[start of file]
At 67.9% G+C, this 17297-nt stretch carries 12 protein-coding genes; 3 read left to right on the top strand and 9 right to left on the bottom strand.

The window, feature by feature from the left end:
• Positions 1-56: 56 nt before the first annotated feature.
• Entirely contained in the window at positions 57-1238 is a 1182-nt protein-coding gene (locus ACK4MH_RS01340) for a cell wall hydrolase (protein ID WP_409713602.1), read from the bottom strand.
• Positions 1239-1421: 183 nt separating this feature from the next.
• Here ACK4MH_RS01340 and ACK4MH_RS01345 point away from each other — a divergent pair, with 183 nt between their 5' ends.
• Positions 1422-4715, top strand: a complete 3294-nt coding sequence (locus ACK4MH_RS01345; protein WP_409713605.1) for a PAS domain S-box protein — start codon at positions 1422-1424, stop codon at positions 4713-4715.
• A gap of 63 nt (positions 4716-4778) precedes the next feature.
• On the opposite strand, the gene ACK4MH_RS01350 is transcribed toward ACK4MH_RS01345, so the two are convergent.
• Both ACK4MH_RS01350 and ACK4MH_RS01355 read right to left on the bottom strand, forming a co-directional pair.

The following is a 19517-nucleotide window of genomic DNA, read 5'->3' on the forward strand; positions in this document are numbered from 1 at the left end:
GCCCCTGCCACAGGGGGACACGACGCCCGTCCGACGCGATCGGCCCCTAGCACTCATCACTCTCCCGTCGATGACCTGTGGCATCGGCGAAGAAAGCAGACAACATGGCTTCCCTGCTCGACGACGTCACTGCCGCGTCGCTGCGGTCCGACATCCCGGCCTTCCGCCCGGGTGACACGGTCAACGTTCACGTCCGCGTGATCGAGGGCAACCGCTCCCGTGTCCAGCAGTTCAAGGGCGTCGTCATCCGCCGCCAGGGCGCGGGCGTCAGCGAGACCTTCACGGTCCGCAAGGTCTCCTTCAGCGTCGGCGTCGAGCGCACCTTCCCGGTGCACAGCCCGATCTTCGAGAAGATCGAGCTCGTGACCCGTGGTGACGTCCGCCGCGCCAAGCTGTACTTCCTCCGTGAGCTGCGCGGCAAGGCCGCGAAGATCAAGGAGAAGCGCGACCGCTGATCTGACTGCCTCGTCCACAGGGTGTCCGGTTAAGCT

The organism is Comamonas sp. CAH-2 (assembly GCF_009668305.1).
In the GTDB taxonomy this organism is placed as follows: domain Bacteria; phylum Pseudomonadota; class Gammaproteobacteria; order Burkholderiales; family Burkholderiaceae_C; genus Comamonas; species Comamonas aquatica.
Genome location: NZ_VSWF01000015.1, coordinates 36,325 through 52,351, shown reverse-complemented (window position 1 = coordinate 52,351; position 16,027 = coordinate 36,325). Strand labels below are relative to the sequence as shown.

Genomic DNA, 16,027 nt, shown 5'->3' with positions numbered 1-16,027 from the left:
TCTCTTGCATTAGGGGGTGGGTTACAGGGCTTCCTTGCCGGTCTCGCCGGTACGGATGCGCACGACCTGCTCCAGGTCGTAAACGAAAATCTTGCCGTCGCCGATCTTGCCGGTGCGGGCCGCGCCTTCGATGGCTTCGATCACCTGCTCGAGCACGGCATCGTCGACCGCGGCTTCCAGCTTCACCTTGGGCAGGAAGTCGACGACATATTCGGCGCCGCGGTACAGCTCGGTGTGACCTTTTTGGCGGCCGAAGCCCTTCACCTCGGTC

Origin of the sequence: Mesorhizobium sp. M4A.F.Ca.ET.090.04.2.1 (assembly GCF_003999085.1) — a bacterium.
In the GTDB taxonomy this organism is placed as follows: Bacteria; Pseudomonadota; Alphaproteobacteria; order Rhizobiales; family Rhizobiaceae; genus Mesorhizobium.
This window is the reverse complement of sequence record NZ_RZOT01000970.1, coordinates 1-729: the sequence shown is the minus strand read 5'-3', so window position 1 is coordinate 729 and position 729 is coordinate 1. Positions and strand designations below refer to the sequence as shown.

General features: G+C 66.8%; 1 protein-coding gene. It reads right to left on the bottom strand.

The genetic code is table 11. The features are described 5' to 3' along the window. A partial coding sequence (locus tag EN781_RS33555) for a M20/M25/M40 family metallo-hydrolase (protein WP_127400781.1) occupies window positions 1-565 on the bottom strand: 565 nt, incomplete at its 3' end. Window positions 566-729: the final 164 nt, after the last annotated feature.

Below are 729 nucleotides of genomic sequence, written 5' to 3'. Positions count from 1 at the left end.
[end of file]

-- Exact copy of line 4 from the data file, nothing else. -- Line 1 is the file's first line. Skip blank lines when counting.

• Entirely contained in the window at positions 57-1238 is a 1182-nt protein-coding gene (locus ACK4MH_RS01340) for a cell wall hydrolase (protein ID WP_409713602.1), read from the bottom strand.